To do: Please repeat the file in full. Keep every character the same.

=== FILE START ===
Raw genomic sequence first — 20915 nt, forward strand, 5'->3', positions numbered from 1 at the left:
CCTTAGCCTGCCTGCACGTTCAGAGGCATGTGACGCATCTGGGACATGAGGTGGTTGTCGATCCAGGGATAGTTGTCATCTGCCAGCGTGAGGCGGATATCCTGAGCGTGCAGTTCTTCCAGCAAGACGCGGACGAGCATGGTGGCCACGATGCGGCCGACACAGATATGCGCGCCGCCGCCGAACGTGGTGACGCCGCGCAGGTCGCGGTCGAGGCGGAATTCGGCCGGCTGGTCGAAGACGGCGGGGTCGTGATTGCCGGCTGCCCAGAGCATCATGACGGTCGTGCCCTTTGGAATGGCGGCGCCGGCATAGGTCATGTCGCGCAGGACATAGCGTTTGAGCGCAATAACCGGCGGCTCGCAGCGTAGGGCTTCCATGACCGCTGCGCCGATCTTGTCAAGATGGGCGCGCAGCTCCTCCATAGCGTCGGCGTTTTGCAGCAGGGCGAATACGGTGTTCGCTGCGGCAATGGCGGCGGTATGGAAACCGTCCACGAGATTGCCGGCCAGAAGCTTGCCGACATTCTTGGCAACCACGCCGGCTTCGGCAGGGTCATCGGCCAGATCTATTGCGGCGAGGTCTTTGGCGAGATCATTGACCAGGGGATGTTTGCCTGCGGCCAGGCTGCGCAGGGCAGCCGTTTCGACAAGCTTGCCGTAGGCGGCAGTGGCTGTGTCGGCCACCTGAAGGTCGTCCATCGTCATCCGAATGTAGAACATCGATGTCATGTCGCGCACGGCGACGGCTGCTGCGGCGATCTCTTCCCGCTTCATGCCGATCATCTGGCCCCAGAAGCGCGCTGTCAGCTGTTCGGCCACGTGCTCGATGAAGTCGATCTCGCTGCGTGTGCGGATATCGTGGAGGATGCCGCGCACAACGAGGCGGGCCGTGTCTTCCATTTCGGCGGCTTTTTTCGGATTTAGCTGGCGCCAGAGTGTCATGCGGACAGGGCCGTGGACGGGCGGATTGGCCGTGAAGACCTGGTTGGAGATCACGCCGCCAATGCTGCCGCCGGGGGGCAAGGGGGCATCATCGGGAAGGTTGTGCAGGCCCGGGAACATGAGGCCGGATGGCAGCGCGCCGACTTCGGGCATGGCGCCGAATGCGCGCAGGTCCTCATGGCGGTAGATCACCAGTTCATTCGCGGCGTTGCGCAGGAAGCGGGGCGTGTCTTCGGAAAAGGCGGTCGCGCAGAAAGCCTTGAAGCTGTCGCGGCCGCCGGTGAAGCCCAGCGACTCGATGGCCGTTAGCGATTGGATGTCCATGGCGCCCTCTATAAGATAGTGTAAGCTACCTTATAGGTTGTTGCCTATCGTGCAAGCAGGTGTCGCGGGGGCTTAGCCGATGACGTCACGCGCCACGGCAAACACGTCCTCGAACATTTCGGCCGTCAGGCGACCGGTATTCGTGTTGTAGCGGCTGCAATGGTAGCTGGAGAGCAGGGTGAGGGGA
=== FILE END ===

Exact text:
Raw genomic sequence first — 20915 nt, forward strand, 5'->3', positions numbered from 1 at the left:
CCTTAGCCTGCCTGCACGTTCAGAGGCATGTGACGCATCTGGGACATGAGGTGGTTGTCGATCCAGGGATAGTTGTCATCTGCCAGCGTGAGGCGGATATCCTGAGCGTGCAGTTCTTCCAGCAAGACGCGGACGAGCATGGTGGCCACGATGCGGCCGACACAGATATGCGCGCCGCCGCCGAACGTGGTGACGCCGCGCAGGTCGCGGTCGAGGCGGAATTCGGCCGGCTGGTCGAAGACGGCGGGGTCGTGATTGCCGGCTGCCCAGAGCATCATGACGGTCGTGCCCTTTGGAATGGCGGCGCCGGCATAGGTCATGTCGCGCAGGACATAGCGTTTGAGCGCAATAACCGGCGGCTCGCAGCGTAGGGCTTCCATGACCGCTGCGCCGATCTTGTCAAGATGGGCGCGCAGCTCCTCCATAGCGTCGGCGTTTTGCAGCAGGGCGAATACGGTGTTCGCTGCGGCAATGGCGGCGGTATGGAAACCGTCCACGAGATTGCCGGCCAGAAGCTTGCCGACATTCTTGGCAACCACGCCGGCTTCGGCAGGGTCATCGGCCAGATCTATTGCGGCGAGGTCTTTGGCGAGATCATTGACCAGGGGATGTTTGCCTGCGGCCAGGCTGCGCAGGGCAGCCGTTTCGACAAGCTTGCCGTAGGCGGCAGTGGCTGTGTCGGCCACCTGAAGGTCGTCCATCGTCATCCGAATGTAGAACATCGATGTCATGTCGCGCACGGCGACGGCTGCTGCGGCGATCTCTTCCCGCTTCATGCCGATCATCTGGCCCCAGAAGCGCGCTGTCAGCTGTTCGGCCACGTGCTCGATGAAGTCGATCTCGCTGCGTGTGCGGATATCGTGGAGGATGCCGCGCACAACGAGGCGGGCCGTGTCTTCCATTTCGGCGGCTTTTTTCGGATTTAGCTGGCGCCAGAGTGTCATGCGGACAGGGCCGTGGACGGGCGGATTGGCCGTGAAGACCTGGTTGGAGATCACGCCGCCAATGCTGCCGCCGGGGGGCAAGGGGGCATCATCGGGAAGGTTGTGCAGGCCCGGGAACATGAGGCCGGATGGCAGCGCGCCGACTTCGGGCATGGCGCCGAATGCGCGCAGGTCCTCATGGCGGTAGATCACCAGTTCATTCGCGGCGTTGCGCAGGAAGCGGGGCGTGTCTTCGGAAAAGGCGGTCGCGCAGAAAGCCTTGAAGCTGTCGCGGCCGCCGGTGAAGCCCAGCGACTCGATGGCCGTTAGCGATTGGATGTCCATGGCGCCCTCTATAAGATAGTGTAAGCTACCTTATAGGTTGTTGCCTATCGTGCAAGCAGGTGTCGCGGGGGCTTAGCCGATGACGTCACGCGCCACGGCAAACACGTCCTCGAACATTTCGGCCGTCAGGCGACCGGTATTCGTGTTGTAGCGGCTGCAATGGTAGCTGGAGAGCAGGGTGAGGGGA